Students with disabilities find jobs through Project SEARCH

Program prepares locals for jobs in healthcare, retail

Posted 12/4/19

From an early age, Arvada resident Chris Cannizzaro was acquainted with the radiology department; even now, he can recall MRIs he had as a toddler. “As a kid, I was afraid of the MRI machine,” he …

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Students with disabilities find jobs through Project SEARCH

Program prepares locals for jobs in healthcare, retail

Posted

From an early age, Arvada resident Chris Cannizzaro was acquainted with the radiology department; even now, he can recall MRIs he had as a toddler.

“As a kid, I was afraid of the MRI machine,” he said. It wasn’t until high school, when Cannizzaro was considering a career in medicine, that he researched MRIs again.

“I was looking online and was like, `it doesn’t seem so scary,’” he said. After that, “it was actually my dream to work in radiology.”

Now 22, Cannizzaro has realized that dream and works in the radiology department of the UCHealth University of Colorado Hospital in Aurora, taking patients back to the exam room and preparing them for their MRIs.

“I love getting to work with the patients and make them feel at ease,” he said. And he added that he owes it all to Project SEARCH.

Started in Cincinnati in 1996, Project SEARCH is a free employment training program for students ages 18 through 20 who have intellectual disabilities. The program runs internationally, with the Colorado branch organized by nonprofit Easterseals Colorado in partnership with several groups, including Children’s Hospital Colorado, UCHealth and Jeffco Public Schools. It is funded through the state’s Division of Vocational Rehabilitation.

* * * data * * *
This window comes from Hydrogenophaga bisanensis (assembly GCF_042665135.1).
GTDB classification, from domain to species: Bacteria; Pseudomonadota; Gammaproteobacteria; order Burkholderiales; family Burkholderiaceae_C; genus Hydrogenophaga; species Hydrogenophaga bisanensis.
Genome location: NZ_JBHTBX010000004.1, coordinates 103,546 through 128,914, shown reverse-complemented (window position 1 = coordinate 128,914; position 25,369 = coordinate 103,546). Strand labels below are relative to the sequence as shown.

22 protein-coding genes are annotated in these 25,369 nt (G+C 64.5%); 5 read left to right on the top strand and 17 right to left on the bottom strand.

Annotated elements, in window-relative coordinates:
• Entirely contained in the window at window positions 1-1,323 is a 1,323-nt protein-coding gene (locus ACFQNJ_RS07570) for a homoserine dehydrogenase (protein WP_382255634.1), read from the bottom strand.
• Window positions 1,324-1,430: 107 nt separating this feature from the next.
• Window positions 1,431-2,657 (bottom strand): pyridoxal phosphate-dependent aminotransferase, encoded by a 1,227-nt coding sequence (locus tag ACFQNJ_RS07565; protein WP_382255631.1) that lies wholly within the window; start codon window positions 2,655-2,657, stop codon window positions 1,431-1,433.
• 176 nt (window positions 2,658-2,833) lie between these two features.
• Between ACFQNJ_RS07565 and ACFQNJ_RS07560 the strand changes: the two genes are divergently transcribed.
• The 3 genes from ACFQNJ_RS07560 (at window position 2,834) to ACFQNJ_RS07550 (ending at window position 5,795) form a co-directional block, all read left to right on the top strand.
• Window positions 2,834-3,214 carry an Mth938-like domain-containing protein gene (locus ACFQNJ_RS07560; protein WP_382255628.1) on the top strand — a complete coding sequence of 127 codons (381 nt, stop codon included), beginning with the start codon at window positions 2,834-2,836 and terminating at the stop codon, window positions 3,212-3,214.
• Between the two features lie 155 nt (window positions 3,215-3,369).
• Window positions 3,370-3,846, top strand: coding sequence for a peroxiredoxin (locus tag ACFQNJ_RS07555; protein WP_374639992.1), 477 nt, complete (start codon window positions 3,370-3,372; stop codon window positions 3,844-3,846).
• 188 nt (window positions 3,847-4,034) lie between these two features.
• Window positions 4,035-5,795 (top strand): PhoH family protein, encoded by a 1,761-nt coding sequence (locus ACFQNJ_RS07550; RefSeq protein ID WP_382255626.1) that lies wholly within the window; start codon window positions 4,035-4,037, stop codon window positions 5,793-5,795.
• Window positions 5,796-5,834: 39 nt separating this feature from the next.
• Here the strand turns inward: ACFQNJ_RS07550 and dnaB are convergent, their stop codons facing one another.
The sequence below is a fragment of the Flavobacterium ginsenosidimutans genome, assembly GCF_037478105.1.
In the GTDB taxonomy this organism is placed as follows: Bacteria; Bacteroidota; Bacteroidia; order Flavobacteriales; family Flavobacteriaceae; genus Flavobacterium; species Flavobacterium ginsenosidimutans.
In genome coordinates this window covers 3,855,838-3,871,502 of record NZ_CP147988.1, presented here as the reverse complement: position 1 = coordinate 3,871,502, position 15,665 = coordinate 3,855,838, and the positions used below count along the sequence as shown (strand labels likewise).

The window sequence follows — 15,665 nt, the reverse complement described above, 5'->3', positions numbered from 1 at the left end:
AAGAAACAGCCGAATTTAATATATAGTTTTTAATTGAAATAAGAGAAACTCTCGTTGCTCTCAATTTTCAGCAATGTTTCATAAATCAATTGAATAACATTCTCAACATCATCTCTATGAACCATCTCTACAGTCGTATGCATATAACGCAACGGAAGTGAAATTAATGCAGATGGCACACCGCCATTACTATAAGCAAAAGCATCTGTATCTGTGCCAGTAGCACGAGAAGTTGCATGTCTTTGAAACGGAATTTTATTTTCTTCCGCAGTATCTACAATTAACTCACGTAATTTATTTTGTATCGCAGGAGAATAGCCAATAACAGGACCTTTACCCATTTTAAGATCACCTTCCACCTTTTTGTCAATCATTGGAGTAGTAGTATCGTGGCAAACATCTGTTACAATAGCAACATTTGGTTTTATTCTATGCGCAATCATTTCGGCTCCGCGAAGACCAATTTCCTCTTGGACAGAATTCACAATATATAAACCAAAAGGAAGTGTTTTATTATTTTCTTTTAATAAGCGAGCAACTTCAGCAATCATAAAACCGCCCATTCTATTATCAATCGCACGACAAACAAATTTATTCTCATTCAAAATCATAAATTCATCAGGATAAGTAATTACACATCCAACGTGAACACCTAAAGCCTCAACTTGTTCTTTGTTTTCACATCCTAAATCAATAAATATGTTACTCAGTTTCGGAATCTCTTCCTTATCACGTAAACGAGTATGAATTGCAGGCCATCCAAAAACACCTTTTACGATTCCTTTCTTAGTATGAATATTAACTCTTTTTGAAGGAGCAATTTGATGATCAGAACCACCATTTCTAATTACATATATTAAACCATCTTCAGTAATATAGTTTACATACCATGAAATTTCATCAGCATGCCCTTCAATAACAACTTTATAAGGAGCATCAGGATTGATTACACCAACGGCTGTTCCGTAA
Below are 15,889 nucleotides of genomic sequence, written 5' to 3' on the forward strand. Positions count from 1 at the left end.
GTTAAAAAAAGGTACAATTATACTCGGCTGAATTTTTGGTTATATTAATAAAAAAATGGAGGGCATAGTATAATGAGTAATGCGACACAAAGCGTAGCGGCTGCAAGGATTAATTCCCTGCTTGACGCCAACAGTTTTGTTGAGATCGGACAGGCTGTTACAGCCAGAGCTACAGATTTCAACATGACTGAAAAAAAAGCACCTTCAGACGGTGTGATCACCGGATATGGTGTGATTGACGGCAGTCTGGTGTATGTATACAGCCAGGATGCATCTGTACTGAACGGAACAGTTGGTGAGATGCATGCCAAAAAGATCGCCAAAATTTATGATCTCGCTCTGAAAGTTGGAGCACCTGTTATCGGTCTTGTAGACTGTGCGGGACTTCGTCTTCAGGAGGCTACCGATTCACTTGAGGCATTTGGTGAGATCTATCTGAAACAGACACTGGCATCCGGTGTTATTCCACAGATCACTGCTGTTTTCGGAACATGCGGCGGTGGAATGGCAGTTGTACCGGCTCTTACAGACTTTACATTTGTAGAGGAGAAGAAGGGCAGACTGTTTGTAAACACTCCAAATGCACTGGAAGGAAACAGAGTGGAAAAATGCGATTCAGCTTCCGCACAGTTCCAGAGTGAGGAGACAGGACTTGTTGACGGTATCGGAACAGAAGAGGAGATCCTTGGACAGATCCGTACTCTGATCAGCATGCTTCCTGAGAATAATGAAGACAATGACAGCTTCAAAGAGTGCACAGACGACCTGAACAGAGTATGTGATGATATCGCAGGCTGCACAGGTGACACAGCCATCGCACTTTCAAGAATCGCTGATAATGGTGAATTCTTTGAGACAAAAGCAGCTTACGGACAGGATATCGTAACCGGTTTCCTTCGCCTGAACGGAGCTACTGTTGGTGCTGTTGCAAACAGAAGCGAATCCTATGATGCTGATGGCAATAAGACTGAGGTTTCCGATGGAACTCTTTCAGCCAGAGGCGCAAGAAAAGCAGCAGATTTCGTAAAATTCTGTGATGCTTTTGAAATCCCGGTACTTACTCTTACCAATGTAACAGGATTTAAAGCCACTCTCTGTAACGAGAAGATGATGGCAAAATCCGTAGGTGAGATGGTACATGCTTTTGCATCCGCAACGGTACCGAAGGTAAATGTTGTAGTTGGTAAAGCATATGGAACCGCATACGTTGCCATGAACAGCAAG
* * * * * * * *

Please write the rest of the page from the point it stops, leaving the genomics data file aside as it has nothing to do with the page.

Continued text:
Project SEARCH runs from August to May, with participants completing two internships and more than 100 hours of instructional time with Jeffco teachers and paraprofessionals, or school aides.

In their internships, which range from placements in medical facilities to clerical positions in offices, students develop their workforce skills while narrowing down what kind of career they would like to pursue.

In the classroom, they learn a wide array of life skills from healthy eating, budgeting, mental health and social skills — everything “necessary to help them get a job out in the community,” said Megan Quinn, employment specialist with Easterseals Colorado. “The end goal is competitive employment.”

When Daniel Barela looks back on his time in Project SEARCH, he remembers learning important lessons both big and small, he said. Barela, who has a learning disability, participated in the program in 2016 before being connected with his current job at Target in Colorado Mills.

“It (Project SEARCH) was showing us that we’ve got to show up on time, and if we’ve ever got the cold, we have to call,” he said.

And in his internships, working in an office and in a hospital cafeteria, “it was a very important experience to learn things I’ve never done before,” he said. “I definitely feel like it will help in the future.”

Project SEARCH is accepting applications for its 2020-2021 class, which will begin in August. Participants can download the application from http://childrenscolorado.org/about/careers.

Applicants must be ages 18, 19 or 20 and be currently enrolled in a high school special education program or transition program. They must also qualify for services from the Division of Vocational Rehabilitation and Community Centered Board.

All additional requirements are listed on the Children’s Colorado site.

“My advice would be, don’t be nervous. Have fun with the job and interacting with the people you work with,” Cannizzaro said. “If there’s something bothering you, don’t let it get in your way. I learned that at Project SEARCH.”

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